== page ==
[ plahy ]
See synonyms for: plypliesplying on

verb (used with object),plied, ply·ing.
  1. to work with or at diligently; employ busily; use: to ply the needle.

  2. to carry on, practice, or pursue busily or steadily: to ply a trade.

  1. to treat with or apply to (something) repeatedly (often followed by with): to ply a fire with fresh fuel.

  2. to assail persistently: to ply horses with a whip.

  3. to supply with or offer something pressingly to: to ply a person with drink.

  4. to address (someone) persistently or urgently, as with questions, solicitations, etc.; importune.

  5. to pass over or along (a river, stream, etc.) steadily or on a regular basis: boats that ply the Mississippi.

verb (used without object),plied, ply·ing.
  1. to run or travel regularly over a fixed course or between certain places, as a boat, bus, etc.

  2. to perform one's work or office busily or steadily: to ply with the oars; to ply at a trade.

Origin of ply

First recorded in 1350–1400; Middle English plien, shortened variant of ap(p)lien apply

Other words for ply

Other words from ply

  • ply·ing·ly, adverb

Other definitions for ply (2 of 2)

[ plahy ]

noun,plural plies.
  1. a thickness or layer.

  2. Automotive. a layer of reinforcing fabric for a tire.

  1. a unit of yarn: single ply.

  2. one of the sheets of veneer that are glued together to make plywood.

  3. Informal. plywood.

  4. bent, bias, or inclination.

verb (used with object),plied, ply·ing.
  1. British Dialect. to bend, fold, or mold.

verb (used without object),plied, ply·ing.
  1. Obsolete. to bend, incline, or yield.

Origin of ply

First recorded in 1350–1400; Middle English verb plien, pleie, plaie “to bend, fold, mold,” from Middle French plier, ployer “to fold, bend,” variant of ployer, Old French pleier, from Latin plicāre “to fold”; see origin at fold1 Unabridged Based on the Random House Unabridged Dictionary, © Random House, Inc. 2023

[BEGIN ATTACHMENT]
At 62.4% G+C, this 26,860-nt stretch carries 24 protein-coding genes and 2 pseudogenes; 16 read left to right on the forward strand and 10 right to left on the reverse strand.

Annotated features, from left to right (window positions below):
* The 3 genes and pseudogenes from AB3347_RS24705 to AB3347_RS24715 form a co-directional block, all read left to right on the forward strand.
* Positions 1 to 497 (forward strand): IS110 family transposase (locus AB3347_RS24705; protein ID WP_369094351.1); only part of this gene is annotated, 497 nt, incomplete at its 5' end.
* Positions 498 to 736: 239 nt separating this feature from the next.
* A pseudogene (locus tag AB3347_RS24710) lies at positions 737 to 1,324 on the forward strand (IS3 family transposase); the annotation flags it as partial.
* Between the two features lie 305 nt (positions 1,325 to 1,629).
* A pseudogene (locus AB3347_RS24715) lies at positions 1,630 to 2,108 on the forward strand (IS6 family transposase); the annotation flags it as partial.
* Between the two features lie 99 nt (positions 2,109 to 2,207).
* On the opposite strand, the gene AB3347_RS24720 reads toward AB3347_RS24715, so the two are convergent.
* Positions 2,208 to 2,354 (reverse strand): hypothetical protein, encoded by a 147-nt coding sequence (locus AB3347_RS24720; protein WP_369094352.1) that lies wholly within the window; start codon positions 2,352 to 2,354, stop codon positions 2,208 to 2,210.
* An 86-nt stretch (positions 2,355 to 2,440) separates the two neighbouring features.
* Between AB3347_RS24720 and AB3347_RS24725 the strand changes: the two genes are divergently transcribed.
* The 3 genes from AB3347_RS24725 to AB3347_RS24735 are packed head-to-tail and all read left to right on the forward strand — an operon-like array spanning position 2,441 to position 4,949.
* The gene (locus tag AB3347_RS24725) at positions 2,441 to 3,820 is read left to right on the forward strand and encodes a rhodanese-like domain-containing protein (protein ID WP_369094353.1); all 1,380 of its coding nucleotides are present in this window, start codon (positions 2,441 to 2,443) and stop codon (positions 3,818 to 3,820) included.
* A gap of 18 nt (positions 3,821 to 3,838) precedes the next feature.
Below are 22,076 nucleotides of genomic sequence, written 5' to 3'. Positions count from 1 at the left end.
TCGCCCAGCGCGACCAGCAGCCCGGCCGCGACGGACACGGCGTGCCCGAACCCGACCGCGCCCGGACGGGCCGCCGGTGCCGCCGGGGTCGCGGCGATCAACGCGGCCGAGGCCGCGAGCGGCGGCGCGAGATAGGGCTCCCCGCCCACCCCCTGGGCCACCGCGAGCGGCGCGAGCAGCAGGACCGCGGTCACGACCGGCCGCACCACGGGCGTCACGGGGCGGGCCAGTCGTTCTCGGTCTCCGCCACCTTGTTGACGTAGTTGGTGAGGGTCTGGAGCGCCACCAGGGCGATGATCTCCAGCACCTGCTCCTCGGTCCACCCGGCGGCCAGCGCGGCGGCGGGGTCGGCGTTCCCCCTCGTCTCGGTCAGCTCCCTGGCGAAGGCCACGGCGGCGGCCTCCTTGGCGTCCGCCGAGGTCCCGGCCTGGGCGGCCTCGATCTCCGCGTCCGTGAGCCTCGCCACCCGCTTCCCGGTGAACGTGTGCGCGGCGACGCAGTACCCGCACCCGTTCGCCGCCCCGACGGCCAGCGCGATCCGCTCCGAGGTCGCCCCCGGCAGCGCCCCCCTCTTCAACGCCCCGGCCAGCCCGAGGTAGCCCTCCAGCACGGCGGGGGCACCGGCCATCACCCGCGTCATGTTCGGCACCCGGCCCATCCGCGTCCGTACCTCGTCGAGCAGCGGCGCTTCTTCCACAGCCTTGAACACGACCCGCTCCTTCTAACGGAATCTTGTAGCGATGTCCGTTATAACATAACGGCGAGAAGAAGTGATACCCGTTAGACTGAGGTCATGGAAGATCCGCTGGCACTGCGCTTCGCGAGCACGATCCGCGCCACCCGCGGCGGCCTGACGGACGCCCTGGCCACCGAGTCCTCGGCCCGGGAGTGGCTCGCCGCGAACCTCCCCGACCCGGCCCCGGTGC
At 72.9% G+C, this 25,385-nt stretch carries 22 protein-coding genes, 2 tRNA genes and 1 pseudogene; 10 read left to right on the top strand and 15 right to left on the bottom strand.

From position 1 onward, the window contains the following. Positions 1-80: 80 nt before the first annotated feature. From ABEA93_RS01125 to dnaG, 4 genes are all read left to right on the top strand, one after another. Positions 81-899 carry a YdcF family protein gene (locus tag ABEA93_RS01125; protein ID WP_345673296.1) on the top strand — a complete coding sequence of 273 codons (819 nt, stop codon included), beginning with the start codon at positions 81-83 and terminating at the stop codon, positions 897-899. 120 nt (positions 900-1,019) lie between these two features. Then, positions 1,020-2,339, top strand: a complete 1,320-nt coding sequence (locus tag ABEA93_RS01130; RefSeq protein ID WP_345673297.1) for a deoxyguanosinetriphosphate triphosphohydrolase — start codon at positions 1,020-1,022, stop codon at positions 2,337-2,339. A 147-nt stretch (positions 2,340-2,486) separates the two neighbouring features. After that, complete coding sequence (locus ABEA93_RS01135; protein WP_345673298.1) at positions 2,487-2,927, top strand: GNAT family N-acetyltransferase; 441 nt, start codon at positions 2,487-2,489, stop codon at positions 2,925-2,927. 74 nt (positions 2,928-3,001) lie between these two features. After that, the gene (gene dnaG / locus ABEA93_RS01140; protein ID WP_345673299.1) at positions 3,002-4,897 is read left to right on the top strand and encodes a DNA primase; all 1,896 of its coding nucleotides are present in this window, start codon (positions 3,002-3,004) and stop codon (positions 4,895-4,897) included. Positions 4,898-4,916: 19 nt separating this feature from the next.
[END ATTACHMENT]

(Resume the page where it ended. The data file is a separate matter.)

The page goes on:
How to use ply in a sentence

British Dictionary definitions for ply (1 of 2)


/ (plaɪ) /

verbplies, plying or plied (mainly tr)
  1. to carry on, pursue, or work at (a job, trade, etc)

  2. to manipulate or wield (a tool)

  1. to sell (goods, wares, etc), esp at a regular place

  2. (usually foll by with) to provide (with) or subject (to) repeatedly or persistently: he plied us with drink the whole evening; to ply a horse with a whip; he plied the speaker with questions

  3. (intr) to perform or work steadily or diligently: to ply with a spade

  4. (also intr) (esp of a ship) to travel regularly along (a route) or in (an area): to ply between Dover and Calais; to ply the trade routes

Origin of ply

C14 plye, short for aplye to apply

British Dictionary definitions for ply (2 of 2)


/ (plaɪ) /

nounplural plies
    • a layer, fold, or thickness, as of cloth, wood, yarn, etc

    • (in combination): four-ply

  1. a thin sheet of wood glued to other similar sheets to form plywood

  1. one of the strands twisted together to make rope, yarn, etc

  1. to twist together (two or more single strands) to make yarn

Origin of ply

C15: from Old French pli fold, from plier to fold, from Latin plicāre

Collins English Dictionary - Complete & Unabridged 2012 Digital Edition © William Collins Sons & Co. Ltd. 1979, 1986 © HarperCollins Publishers 1998, 2000, 2003, 2005, 2006, 2007, 2009, 2012